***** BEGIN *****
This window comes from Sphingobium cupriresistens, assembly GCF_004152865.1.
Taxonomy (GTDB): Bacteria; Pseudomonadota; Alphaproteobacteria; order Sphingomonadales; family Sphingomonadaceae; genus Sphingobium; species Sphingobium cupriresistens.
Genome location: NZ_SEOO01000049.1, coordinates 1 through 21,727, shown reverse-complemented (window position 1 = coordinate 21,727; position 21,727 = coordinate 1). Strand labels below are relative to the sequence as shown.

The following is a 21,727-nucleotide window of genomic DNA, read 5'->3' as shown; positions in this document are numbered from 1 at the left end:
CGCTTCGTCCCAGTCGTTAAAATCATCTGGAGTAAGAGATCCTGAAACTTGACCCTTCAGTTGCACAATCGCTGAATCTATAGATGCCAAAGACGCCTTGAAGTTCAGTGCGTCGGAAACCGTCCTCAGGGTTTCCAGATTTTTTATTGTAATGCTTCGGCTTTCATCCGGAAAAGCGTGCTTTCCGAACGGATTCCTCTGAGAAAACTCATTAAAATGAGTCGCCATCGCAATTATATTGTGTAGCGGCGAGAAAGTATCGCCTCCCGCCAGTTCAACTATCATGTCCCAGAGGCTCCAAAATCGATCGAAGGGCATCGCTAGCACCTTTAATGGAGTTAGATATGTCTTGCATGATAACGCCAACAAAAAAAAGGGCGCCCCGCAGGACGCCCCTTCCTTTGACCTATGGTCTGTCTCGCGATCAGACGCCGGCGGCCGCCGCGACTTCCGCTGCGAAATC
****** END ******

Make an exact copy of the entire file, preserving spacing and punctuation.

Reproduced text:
This window comes from Sphingobium cupriresistens, assembly GCF_004152865.1.
Taxonomy (GTDB): Bacteria; Pseudomonadota; Alphaproteobacteria; order Sphingomonadales; family Sphingomonadaceae; genus Sphingobium; species Sphingobium cupriresistens.
Genome location: NZ_SEOO01000049.1, coordinates 1 through 21,727, shown reverse-complemented (window position 1 = coordinate 21,727; position 21,727 = coordinate 1). Strand labels below are relative to the sequence as shown.

The following is a 21,727-nucleotide window of genomic DNA, read 5'->3' as shown; positions in this document are numbered from 1 at the left end:
CGCTTCGTCCCAGTCGTTAAAATCATCTGGAGTAAGAGATCCTGAAACTTGACCCTTCAGTTGCACAATCGCTGAATCTATAGATGCCAAAGACGCCTTGAAGTTCAGTGCGTCGGAAACCGTCCTCAGGGTTTCCAGATTTTTTATTGTAATGCTTCGGCTTTCATCCGGAAAAGCGTGCTTTCCGAACGGATTCCTCTGAGAAAACTCATTAAAATGAGTCGCCATCGCAATTATATTGTGTAGCGGCGAGAAAGTATCGCCTCCCGCCAGTTCAACTATCATGTCCCAGAGGCTCCAAAATCGATCGAAGGGCATCGCTAGCACCTTTAATGGAGTTAGATATGTCTTGCATGATAACGCCAACAAAAAAAAGGGCGCCCCGCAGGACGCCCCTTCCTTTGACCTATGGTCTGTCTCGCGATCAGACGCCGGCGGCCGCCGCGACTTCCGCTGCGAAATC